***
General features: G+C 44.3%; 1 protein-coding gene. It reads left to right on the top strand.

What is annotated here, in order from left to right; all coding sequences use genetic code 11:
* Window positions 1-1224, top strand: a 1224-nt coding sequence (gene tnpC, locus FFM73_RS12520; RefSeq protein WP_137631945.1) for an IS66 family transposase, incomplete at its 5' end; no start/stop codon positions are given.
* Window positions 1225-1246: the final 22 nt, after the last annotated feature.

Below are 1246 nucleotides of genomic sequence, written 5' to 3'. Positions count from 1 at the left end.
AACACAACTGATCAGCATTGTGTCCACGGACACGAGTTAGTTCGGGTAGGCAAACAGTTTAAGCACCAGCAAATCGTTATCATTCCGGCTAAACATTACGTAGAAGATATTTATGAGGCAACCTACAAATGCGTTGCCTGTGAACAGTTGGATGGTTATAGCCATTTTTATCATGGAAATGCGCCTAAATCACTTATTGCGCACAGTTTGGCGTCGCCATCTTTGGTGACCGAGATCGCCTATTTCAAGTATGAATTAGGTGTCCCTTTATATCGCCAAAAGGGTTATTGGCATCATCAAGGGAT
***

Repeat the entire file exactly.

General features: G+C 44.3%; 1 protein-coding gene. It reads left to right on the top strand.

What is annotated here, in order from left to right; all coding sequences use genetic code 11:
* Window positions 1-1224, top strand: a 1224-nt coding sequence (gene tnpC, locus FFM73_RS12520; RefSeq protein WP_137631945.1) for an IS66 family transposase, incomplete at its 5' end; no start/stop codon positions are given.
* Window positions 1225-1246: the final 22 nt, after the last annotated feature.

Below are 1246 nucleotides of genomic sequence, written 5' to 3'. Positions count from 1 at the left end.
AACACAACTGATCAGCATTGTGTCCACGGACACGAGTTAGTTCGGGTAGGCAAACAGTTTAAGCACCAGCAAATCGTTATCATTCCGGCTAAACATTACGTAGAAGATATTTATGAGGCAACCTACAAATGCGTTGCCTGTGAACAGTTGGATGGTTATAGCCATTTTTATCATGGAAATGCGCCTAAATCACTTATTGCGCACAGTTTGGCGTCGCCATCTTTGGTGACCGAGATCGCCTATTTCAAGTATGAATTAGGTGTCCCTTTATATCGCCAAAAGGGTTATTGGCATCATCAAGGGAT